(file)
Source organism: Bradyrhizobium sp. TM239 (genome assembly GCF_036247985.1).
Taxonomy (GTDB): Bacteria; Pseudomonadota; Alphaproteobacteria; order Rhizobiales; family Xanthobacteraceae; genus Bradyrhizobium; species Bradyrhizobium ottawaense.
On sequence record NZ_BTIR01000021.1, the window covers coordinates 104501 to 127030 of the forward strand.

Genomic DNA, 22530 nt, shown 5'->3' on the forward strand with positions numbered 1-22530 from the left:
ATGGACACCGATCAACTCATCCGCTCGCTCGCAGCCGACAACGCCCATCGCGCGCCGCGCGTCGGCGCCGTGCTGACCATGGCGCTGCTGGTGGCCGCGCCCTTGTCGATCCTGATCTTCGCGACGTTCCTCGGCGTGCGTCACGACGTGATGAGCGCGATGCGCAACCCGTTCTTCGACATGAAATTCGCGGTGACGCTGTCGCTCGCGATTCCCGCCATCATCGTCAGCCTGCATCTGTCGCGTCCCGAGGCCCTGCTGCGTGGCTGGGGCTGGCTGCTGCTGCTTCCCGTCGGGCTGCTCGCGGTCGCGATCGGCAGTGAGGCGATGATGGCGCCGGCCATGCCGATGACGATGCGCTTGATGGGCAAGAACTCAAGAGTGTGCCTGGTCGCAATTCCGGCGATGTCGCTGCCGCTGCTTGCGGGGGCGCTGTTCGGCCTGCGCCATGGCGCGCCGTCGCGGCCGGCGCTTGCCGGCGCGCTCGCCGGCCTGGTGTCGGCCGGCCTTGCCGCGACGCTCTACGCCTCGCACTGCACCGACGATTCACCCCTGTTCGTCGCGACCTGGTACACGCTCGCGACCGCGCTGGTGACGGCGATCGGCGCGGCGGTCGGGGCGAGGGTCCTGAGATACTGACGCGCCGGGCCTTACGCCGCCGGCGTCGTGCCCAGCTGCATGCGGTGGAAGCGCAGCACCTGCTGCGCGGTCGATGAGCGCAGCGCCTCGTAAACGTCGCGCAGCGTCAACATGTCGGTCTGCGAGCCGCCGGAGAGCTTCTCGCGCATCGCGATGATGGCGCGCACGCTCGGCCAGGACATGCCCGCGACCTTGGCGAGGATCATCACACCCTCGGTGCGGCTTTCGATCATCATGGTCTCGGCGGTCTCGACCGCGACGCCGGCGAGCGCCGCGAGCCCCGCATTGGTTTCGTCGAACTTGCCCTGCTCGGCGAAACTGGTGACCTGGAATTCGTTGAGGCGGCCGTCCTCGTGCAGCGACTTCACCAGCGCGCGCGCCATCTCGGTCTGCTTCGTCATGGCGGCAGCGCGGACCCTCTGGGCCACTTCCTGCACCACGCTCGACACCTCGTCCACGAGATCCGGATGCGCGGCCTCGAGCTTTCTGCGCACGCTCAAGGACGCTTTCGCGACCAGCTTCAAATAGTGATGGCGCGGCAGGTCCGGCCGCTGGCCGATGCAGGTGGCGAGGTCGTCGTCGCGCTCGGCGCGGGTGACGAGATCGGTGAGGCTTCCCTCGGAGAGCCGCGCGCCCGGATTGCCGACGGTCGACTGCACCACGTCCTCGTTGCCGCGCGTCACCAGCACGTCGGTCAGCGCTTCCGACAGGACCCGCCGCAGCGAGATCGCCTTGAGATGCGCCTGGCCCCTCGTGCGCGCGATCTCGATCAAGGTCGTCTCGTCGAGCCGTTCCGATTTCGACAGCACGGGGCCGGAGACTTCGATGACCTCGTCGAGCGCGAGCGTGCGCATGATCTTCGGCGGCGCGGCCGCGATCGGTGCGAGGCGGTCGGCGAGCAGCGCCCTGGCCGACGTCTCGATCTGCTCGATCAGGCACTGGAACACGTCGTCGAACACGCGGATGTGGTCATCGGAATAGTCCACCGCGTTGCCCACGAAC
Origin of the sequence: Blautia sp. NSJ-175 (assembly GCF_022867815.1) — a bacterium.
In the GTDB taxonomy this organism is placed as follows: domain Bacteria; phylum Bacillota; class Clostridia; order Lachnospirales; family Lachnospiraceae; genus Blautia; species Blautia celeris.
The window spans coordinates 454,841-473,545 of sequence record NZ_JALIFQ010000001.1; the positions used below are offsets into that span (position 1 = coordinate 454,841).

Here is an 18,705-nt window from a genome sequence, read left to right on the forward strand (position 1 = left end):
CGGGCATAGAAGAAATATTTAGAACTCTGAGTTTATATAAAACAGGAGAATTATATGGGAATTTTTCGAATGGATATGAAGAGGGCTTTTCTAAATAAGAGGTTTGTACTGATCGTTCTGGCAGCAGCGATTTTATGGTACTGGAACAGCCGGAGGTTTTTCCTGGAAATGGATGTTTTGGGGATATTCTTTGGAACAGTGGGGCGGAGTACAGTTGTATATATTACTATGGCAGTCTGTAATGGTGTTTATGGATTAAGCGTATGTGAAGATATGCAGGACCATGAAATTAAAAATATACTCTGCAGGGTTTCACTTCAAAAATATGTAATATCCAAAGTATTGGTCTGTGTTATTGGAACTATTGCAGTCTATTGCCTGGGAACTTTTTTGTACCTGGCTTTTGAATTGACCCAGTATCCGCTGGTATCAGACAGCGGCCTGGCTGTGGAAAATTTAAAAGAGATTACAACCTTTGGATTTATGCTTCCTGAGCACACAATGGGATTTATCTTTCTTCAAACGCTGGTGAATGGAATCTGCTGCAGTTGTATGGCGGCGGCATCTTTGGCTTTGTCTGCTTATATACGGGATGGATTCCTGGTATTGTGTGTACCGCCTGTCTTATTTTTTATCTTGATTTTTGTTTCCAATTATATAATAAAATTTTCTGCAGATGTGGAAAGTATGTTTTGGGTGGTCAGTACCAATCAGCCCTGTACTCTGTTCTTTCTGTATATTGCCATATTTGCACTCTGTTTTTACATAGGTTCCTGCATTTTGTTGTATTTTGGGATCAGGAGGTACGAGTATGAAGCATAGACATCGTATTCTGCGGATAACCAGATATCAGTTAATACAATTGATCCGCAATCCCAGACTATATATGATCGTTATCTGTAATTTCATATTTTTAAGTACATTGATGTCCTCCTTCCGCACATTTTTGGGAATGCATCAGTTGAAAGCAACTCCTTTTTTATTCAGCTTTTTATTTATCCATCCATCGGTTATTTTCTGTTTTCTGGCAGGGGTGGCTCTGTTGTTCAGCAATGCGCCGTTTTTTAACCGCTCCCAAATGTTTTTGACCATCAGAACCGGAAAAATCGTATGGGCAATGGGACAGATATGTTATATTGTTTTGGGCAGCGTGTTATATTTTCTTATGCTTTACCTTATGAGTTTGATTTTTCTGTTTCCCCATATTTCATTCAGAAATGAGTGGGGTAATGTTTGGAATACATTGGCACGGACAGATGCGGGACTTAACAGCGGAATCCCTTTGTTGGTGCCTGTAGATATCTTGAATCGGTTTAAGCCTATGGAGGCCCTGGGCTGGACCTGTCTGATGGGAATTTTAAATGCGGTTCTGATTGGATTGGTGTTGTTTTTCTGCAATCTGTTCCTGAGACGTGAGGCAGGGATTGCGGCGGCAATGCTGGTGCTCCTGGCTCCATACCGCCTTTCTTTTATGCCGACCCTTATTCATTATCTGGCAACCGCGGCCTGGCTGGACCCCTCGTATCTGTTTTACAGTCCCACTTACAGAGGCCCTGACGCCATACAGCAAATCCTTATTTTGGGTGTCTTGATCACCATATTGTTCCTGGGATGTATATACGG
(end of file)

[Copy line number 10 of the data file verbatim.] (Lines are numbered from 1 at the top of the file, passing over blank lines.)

CGGGCATAGAAGAAATATTTAGAACTCTGAGTTTATATAAAACAGGAGAATTATATGGGAATTTTTCGAATGGATATGAAGAGGGCTTTTCTAAATAAGAGGTTTGTACTGATCGTTCTGGCAGCAGCGATTTTATGGTACTGGAACAGCCGGAGGTTTTTCCTGGAAATGGATGTTTTGGGGATATTCTTTGGAACAGTGGGGCGGAGTACAGTTGTATATATTACTATGGCAGTCTGTAATGGTGTTTATGGATTAAGCGTATGTGAAGATATGCAGGACCATGAAATTAAAAATATACTCTGCAGGGTTTCACTTCAAAAATATGTAATATCCAAAGTATTGGTCTGTGTTATTGGAACTATTGCAGTCTATTGCCTGGGAACTTTTTTGTACCTGGCTTTTGAATTGACCCAGTATCCGCTGGTATCAGACAGCGGCCTGGCTGTGGAAAATTTAAAAGAGATTACAACCTTTGGATTTATGCTTCCTGAGCACACAATGGGATTTATCTTTCTTCAAACGCTGGTGAATGGAATCTGCTGCAGTTGTATGGCGGCGGCATCTTTGGCTTTGTCTGCTTATATACGGGATGGATTCCTGGTATTGTGTGTACCGCCTGTCTTATTTTTTATCTTGATTTTTGTTTCCAATTATATAATAAAATTTTCTGCAGATGTGGAAAGTATGTTTTGGGTGGTCAGTACCAATCAGCCCTGTACTCTGTTCTTTCTGTATATTGCCATATTTGCACTCTGTTTTTACATAGGTTCCTGCATTTTGTTGTATTTTGGGATCAGGAGGTACGAGTATGAAGCATAGACATCGTATTCTGCGGATAACCAGATATCAGTTAATACAATTGATCCGCAATCCCAGACTATATATGATCGTTATCTGTAATTTCATATTTTTAAGTACATTGATGTCCTCCTTCCGCACATTTTTGGGAATGCATCAGTTGAAAGCAACTCCTTTTTTATTCAGCTTTTTATTTATCCATCCATCGGTTATTTTCTGTTTTCTGGCAGGGGTGGCTCTGTTGTTCAGCAATGCGCCGTTTTTTAACCGCTCCCAAATGTTTTTGACCATCAGAACCGGAAAAATCGTATGGGCAATGGGACAGATATGTTATATTGTTTTGGGCAGCGTGTTATATTTTCTTATGCTTTACCTTATGAGTTTGATTTTTCTGTTTCCCCATATTTCATTCAGAAATGAGTGGGGTAATGTTTGGAATACATTGGCACGGACAGATGCGGGACTTAACAGCGGAATCCCTTTGTTGGTGCCTGTAGATATCTTGAATCGGTTTAAGCCTATGGAGGCCCTGGGCTGGACCTGTCTGATGGGAATTTTAAATGCGGTTCTGATTGGATTGGTGTTGTTTTTCTGCAATCTGTTCCTGAGACGTGAGGCAGGGATTGCGGCGGCAATGCTGGTGCTCCTGGCTCCATACCGCCTTTCTTTTATGCCGACCCTTATTCATTATCTGGCAACCGCGGCCTGGCTGGACCCCTCGTATCTGTTTTACAGTCCCACTTACAGAGGCCCTGACGCCATACAGCAAATCCTTATTTTGGGTGTCTTGATCACCATATTGTTCCTGGGATGTATATACGG